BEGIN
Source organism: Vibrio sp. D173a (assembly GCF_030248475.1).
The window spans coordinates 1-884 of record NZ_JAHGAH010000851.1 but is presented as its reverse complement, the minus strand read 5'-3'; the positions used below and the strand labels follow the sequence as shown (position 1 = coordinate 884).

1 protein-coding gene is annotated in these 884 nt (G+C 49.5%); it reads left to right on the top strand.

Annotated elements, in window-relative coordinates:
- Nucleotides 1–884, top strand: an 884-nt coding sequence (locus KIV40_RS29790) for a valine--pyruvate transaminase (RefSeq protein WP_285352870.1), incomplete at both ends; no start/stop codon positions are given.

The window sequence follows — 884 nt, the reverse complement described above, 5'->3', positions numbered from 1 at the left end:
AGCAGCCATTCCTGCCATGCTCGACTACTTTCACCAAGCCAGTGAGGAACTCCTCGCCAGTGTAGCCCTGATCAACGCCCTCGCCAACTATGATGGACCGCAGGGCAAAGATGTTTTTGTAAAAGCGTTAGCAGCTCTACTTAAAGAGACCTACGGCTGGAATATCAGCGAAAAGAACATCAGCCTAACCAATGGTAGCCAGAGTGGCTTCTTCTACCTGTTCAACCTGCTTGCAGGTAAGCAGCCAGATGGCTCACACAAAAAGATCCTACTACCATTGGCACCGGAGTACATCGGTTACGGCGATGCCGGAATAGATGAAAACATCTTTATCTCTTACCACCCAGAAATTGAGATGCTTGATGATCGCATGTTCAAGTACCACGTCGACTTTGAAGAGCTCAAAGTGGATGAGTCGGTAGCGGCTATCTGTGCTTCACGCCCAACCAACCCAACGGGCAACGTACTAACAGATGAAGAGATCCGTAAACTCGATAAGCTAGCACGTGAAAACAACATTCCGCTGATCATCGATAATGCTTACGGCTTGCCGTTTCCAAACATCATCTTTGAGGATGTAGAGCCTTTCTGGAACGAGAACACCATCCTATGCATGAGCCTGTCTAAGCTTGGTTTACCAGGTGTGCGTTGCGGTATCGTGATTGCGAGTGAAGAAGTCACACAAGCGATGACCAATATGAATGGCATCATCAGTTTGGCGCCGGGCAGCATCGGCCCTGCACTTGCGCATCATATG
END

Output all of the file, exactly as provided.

Source organism: Vibrio sp. D173a (assembly GCF_030248475.1).
The window spans coordinates 1-884 of record NZ_JAHGAH010000851.1 but is presented as its reverse complement, the minus strand read 5'-3'; the positions used below and the strand labels follow the sequence as shown (position 1 = coordinate 884).

1 protein-coding gene is annotated in these 884 nt (G+C 49.5%); it reads left to right on the top strand.

Annotated elements, in window-relative coordinates:
- Nucleotides 1–884, top strand: an 884-nt coding sequence (locus KIV40_RS29790) for a valine--pyruvate transaminase (RefSeq protein WP_285352870.1), incomplete at both ends; no start/stop codon positions are given.

The window sequence follows — 884 nt, the reverse complement described above, 5'->3', positions numbered from 1 at the left end:
AGCAGCCATTCCTGCCATGCTCGACTACTTTCACCAAGCCAGTGAGGAACTCCTCGCCAGTGTAGCCCTGATCAACGCCCTCGCCAACTATGATGGACCGCAGGGCAAAGATGTTTTTGTAAAAGCGTTAGCAGCTCTACTTAAAGAGACCTACGGCTGGAATATCAGCGAAAAGAACATCAGCCTAACCAATGGTAGCCAGAGTGGCTTCTTCTACCTGTTCAACCTGCTTGCAGGTAAGCAGCCAGATGGCTCACACAAAAAGATCCTACTACCATTGGCACCGGAGTACATCGGTTACGGCGATGCCGGAATAGATGAAAACATCTTTATCTCTTACCACCCAGAAATTGAGATGCTTGATGATCGCATGTTCAAGTACCACGTCGACTTTGAAGAGCTCAAAGTGGATGAGTCGGTAGCGGCTATCTGTGCTTCACGCCCAACCAACCCAACGGGCAACGTACTAACAGATGAAGAGATCCGTAAACTCGATAAGCTAGCACGTGAAAACAACATTCCGCTGATCATCGATAATGCTTACGGCTTGCCGTTTCCAAACATCATCTTTGAGGATGTAGAGCCTTTCTGGAACGAGAACACCATCCTATGCATGAGCCTGTCTAAGCTTGGTTTACCAGGTGTGCGTTGCGGTATCGTGATTGCGAGTGAAGAAGTCACACAAGCGATGACCAATATGAATGGCATCATCAGTTTGGCGCCGGGCAGCATCGGCCCTGCACTTGCGCATCATATG